Before the 2013 election, both the Gillard Labor government and the Tony Abbott-led opposition committed to supporting the development of a new reform agenda for indigenous affairs, to be trialled in eight regions across the country, called Empowered Communities.
Following the Coalition’s victory, policy work began in earnest between indigenous leaders and public servants from commonwealth, state and territory governments. Private sector experts contributed to the policy development through the Jawun partnership. The Business Council of Australia supported our innovative agenda.
In March 2015, the Empowered Communities report was provided to respective governments. By year’s end, there was no response other than correspondence from Prime Minister Malcolm Turnbull and Indigenous Affairs Minister Nigel Scullion. Given the investment of time and money, and the commitment to cabinet government, it is strange the policy was never taken to cabinet.
Whether we treat the received correspondence as a response is not clear to me or my fellow indigenous leaders championing this reform agenda. That the relevant ministers are also unclear is evident in the different responses of Scullion and parliamentary secretary Alan Tudge this week.
Rosie Lewis reported Tudge in this paper yesterday as saying the government would respond “very shortly” to the report (“ATSIC is gone for good: Scullion”, 29/1). He told Sky News: “I think that in some communities the government engagement has actually led to a proliferation of services which don’t talk to each other and, at the end of the day, don’t get much progress on the ground.”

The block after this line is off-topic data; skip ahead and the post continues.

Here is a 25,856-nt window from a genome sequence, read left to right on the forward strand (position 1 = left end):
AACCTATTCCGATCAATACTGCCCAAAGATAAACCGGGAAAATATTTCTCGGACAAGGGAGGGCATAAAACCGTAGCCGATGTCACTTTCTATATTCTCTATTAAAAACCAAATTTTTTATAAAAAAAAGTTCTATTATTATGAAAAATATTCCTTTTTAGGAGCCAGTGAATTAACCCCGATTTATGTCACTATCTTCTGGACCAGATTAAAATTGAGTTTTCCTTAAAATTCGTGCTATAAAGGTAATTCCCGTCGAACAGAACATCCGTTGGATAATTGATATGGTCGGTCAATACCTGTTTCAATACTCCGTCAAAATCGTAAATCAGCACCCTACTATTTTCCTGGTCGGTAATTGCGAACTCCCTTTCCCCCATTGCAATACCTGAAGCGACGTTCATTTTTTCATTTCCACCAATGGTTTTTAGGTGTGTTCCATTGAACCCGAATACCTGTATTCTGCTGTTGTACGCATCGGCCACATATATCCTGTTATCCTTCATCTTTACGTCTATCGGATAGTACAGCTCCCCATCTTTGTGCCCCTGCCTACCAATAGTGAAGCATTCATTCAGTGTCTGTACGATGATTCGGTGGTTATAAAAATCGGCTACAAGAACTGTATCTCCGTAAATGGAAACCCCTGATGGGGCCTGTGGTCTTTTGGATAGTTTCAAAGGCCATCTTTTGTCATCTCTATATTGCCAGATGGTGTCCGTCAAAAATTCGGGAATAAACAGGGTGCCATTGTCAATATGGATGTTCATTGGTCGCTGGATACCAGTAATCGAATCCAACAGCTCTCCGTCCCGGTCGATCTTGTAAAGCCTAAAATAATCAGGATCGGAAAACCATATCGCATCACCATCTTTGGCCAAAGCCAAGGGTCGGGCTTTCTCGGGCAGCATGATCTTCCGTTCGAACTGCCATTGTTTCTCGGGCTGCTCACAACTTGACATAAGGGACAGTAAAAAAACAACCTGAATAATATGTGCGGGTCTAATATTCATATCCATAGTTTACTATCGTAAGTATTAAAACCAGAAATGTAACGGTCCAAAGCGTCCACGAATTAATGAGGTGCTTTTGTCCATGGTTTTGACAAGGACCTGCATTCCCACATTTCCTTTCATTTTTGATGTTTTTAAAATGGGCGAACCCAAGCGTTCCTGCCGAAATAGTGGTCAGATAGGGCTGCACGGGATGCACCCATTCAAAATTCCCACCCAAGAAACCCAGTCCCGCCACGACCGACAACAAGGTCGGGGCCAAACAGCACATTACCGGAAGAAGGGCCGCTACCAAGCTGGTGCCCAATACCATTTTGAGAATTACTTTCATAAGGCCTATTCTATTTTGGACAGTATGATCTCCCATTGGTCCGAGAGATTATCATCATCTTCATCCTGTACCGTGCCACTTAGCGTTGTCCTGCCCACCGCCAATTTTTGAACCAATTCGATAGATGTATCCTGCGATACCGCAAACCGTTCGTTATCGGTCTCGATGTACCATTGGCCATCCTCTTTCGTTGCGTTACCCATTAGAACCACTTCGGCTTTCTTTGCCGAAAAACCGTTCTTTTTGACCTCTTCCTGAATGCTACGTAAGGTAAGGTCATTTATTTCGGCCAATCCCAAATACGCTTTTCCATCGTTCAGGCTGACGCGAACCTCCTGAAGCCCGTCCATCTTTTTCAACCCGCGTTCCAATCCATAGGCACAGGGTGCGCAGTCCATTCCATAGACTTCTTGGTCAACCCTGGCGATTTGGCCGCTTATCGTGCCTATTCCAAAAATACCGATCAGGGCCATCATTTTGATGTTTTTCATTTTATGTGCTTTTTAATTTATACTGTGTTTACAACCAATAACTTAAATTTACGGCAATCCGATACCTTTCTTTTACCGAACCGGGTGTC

However, it appears Scullion thinks the correspondence late last year constituted the response. He told The Australian: “I welcomed the report and believe that the proposed new form of engagement and focus on indigenous responsibility has the potential to achieve real, lasting change in communities across Australia, particularly in critical areas such as school attendance and attainment, economic development and community safety.”
Tudge’s view must be the correct one. Perfunctory correspondence replete with typographical errors evidencing the haste and care with which it was written, cannot be a proper response. The report needs to be put in front of cabinet, and advice obtained from relevant departments, as is the proper practice. What use is the minister defending the retention of indigenous affairs in cabinet when he does not take an important reform proposal to it for proper deliberation? I don’t know of any major policy sponsored by Scullion that has benefited from full cabinet consideration.
Let me provide an analysis of what is going on here.
One of the enduring insights of Liberal thought in respect of markets is that no one, not least governments, can be all-seeing and all-knowing enough to pick winners in a marketplace. Allowing individuals and corporations to choose according to their own lights, in pursuit of their own interests, is much more productive than governments picking winners.
This applies just as powerfully to the work of governments in supporting citizens and communities. Governments can best develop enabling policies and establish systems that allow players in the marketplace to best determine what needs to be done, and how to do it.
The proper role of ministers and departments in their executive functions is a subtle one to enable maximum choice in the marketplace.